Following months of study, the Aberdeen School Board has unanimously decided to ask voters to approve two measures during the February 2020 special election:
- Renewal of the existing enrichment levy that pays for programs not funded by the state, and
- A bond issue to build a new Stevens Elementary School.
“These important investments are structured so that taxpayers will not see an increase above 2017 rates,” Superintendent Alicia Henderson said.
“Bonds are for building, levies are for learning,” Henderson added, citing a phrase often used to help differentiate between the two funding sources. “The enrichment levy is critical for day-to-day operations. And now, with the bonds for Aberdeen High School due to be paid off by 2024, it is time to keep the promise that Stevens School is next.”
The $3.2 million levy will continue the existing tax that funds programs and operations that “enhance” education, most notably music, athletics, technology and curriculum. The enrichment levy is due to expire in 2020 and voters are being asked to extend it for four years at the current rate of $2.50 per $1,000 of assessed property valuation.
Superintendent Henderson explained that establishing the levy for the next four years, instead of the traditional two years, is intended to provide certainty about tax rates at a time when the district is also requesting authority to build a new school. “Aberdeen voters have supported this levy for many years,” she said. “As we prepare to build a new school, the Board wanted our community to have the assurance that we are not planning to ask for an increase in the enrichment levy.”
Bond for a new Stevens School
The bond proposal seeks authority to sell up to $46.8 million in bonds for a new Stevens Elementary School. The current school dates to 1951, and has not seen significant investment since a modernization project in the 1970s. The district is expecting to receive about $5 million in state construction funds and has been awarded a $3 million grant from the Federal Emergency Management Agency (FEMA) to build a vertical evacuation tower in the event of a tsunami or other natural disaster. Additional funding sources are being explored.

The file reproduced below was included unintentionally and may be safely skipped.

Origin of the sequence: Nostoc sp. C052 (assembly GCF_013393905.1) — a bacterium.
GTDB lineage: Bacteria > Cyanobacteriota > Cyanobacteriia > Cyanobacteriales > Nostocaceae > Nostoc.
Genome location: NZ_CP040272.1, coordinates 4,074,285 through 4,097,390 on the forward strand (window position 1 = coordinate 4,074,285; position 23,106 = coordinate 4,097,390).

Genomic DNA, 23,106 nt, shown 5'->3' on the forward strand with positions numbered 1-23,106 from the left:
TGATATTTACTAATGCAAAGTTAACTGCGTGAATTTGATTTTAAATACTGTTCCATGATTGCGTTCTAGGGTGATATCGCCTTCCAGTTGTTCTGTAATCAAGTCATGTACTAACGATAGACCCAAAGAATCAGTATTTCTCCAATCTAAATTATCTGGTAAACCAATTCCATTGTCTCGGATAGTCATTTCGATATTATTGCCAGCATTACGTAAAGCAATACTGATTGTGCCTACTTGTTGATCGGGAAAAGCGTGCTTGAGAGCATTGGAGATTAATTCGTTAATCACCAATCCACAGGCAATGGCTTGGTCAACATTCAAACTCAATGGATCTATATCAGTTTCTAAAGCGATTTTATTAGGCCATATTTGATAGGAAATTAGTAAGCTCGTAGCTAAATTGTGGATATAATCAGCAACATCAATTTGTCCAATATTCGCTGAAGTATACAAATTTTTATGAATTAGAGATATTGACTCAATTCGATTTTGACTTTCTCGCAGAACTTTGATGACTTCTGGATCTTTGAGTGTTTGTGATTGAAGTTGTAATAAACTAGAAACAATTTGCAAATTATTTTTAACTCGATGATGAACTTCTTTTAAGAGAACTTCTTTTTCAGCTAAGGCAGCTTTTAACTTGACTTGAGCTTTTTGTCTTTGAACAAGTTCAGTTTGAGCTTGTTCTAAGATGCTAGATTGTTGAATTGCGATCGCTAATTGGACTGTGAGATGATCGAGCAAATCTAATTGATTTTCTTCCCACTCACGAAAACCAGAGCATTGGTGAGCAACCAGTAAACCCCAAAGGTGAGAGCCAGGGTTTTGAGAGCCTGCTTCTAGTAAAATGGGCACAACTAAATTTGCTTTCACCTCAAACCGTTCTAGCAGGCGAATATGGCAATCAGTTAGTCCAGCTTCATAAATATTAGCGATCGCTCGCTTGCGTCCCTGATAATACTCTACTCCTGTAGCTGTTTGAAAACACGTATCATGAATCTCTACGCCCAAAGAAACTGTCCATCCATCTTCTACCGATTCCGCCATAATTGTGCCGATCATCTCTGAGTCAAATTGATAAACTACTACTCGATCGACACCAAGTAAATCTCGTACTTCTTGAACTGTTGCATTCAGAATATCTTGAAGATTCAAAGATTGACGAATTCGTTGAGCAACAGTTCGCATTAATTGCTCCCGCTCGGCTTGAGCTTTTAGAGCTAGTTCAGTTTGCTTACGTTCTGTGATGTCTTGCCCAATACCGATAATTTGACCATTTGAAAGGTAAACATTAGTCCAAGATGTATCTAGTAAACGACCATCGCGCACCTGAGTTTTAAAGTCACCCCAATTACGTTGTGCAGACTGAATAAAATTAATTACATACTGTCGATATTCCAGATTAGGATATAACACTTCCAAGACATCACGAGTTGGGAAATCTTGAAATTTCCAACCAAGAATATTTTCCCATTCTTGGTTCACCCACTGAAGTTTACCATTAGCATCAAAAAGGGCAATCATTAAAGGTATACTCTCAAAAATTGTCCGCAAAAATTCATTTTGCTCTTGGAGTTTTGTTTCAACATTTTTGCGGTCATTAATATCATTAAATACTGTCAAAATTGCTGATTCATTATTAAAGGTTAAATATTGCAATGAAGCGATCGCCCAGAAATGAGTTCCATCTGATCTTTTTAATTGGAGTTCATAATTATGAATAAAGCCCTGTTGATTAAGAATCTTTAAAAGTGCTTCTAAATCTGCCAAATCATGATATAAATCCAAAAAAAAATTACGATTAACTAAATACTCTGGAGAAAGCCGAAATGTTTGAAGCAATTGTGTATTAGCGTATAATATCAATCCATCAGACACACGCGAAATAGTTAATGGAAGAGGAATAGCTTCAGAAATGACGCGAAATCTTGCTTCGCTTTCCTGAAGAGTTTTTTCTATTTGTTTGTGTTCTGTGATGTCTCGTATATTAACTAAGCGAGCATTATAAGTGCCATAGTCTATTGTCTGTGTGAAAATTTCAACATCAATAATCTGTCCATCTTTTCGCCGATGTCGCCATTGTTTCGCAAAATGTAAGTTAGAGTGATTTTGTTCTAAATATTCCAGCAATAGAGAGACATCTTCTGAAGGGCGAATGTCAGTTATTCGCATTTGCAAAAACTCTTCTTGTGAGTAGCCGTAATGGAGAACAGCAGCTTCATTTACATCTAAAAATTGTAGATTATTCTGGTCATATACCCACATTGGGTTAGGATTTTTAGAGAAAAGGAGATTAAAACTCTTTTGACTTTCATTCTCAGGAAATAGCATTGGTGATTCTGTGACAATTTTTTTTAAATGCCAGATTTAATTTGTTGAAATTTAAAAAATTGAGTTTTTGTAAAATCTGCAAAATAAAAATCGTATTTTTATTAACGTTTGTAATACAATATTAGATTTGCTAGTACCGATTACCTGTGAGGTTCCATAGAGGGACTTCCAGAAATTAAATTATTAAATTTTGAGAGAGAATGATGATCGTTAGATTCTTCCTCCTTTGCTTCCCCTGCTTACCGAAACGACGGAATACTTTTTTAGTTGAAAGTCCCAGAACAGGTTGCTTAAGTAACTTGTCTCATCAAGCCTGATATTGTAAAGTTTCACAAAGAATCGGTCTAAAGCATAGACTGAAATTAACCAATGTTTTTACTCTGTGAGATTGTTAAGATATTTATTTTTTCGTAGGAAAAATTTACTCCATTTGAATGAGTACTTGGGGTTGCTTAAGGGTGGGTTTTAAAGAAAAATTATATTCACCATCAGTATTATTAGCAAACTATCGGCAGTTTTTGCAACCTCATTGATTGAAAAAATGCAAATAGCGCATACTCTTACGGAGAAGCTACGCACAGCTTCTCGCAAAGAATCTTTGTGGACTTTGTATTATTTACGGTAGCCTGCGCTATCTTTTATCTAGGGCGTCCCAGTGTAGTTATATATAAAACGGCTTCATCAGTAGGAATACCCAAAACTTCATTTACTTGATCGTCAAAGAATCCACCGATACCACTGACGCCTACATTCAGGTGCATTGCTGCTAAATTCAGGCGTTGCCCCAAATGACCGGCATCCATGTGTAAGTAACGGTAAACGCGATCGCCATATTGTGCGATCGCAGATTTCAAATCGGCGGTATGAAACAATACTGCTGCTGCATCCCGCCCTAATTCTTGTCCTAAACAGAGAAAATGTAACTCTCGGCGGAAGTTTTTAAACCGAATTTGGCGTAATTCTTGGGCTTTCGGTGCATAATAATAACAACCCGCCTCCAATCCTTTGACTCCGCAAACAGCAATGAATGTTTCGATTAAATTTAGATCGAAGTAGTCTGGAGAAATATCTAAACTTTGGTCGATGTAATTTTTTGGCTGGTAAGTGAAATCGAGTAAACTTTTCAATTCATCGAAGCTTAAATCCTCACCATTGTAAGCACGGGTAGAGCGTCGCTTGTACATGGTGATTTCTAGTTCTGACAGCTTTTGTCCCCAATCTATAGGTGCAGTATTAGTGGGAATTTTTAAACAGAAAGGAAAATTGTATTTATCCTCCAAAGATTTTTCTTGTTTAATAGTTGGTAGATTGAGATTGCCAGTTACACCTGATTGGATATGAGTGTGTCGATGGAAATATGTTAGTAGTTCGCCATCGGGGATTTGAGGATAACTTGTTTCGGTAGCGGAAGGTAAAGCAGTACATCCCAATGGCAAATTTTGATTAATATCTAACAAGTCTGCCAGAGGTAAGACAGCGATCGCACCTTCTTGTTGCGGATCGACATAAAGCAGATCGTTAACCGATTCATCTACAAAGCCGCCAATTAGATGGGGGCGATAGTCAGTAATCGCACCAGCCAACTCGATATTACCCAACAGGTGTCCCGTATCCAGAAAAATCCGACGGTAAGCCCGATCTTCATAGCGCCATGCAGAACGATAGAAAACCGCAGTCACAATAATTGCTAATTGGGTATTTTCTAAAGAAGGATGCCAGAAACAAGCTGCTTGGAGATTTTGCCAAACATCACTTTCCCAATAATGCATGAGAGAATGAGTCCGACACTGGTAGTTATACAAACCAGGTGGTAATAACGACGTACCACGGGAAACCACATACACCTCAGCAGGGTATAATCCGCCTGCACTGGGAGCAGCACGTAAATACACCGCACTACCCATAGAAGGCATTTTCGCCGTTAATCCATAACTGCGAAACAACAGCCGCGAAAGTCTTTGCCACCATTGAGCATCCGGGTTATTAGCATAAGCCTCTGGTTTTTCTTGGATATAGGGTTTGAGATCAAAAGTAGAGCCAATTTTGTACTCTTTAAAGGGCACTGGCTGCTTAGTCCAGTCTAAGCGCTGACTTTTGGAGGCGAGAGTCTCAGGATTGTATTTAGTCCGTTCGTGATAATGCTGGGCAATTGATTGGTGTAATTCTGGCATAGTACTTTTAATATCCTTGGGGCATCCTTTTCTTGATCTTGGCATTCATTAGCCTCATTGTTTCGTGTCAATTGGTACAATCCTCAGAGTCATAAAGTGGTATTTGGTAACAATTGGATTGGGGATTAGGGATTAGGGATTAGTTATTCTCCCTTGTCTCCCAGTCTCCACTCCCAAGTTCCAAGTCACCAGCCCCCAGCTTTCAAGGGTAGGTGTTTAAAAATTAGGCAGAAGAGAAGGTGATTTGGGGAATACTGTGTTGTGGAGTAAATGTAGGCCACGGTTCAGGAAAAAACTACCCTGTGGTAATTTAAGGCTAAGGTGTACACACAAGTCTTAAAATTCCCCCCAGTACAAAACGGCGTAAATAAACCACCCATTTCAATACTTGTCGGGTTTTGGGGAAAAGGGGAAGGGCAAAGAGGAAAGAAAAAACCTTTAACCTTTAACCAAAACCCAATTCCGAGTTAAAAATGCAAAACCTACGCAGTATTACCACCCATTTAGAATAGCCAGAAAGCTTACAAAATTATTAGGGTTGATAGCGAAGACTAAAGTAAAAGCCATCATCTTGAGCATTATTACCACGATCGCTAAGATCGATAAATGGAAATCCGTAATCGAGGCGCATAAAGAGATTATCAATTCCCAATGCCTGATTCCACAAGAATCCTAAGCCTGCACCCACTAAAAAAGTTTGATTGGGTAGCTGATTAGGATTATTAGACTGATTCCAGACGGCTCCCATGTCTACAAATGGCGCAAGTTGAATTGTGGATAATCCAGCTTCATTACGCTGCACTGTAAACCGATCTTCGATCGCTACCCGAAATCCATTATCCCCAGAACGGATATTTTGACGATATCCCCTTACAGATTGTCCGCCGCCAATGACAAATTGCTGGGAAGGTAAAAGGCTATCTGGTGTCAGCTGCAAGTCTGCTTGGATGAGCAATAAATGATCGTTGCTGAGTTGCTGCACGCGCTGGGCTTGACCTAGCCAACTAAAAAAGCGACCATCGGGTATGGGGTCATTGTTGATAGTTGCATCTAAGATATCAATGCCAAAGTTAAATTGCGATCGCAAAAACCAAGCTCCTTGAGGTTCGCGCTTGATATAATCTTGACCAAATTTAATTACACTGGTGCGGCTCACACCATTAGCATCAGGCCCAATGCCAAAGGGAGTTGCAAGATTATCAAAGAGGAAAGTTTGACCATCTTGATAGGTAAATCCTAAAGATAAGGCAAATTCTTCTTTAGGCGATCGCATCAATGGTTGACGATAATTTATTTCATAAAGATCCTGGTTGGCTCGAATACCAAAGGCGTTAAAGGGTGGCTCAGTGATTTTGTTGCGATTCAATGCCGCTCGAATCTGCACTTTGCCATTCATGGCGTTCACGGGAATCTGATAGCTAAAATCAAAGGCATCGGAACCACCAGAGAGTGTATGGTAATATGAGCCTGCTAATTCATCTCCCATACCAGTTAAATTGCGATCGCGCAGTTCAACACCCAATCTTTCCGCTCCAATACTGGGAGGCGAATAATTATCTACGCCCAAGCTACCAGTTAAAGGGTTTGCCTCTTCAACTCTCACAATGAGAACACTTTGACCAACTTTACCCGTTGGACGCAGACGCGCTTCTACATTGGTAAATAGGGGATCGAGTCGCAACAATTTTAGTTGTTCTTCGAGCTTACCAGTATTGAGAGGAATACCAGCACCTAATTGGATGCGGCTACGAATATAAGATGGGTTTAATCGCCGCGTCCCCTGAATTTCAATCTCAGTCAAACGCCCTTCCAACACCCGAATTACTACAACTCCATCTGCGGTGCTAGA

“We recognize that the price for a new grade school is significant,” Superintendent Henderson said. “But we have done our due diligence, and must comply with state requirements for new school construction. We also recognize our community’s desire to build a school that will keep our children safe in the event of a tsunami or other disaster.”
The bond sale will be scheduled so that payments are “interest-only” until the high school is paid off, according to the schedule presented to the School Board. The total combined tax rate – local bonds, local levy and the state schools tax – is projected to equal the 2017 rate of $6.78 per $1,000 of assessed value through 2025, after which it will decrease to $5.57 per $1,000 of assessed value.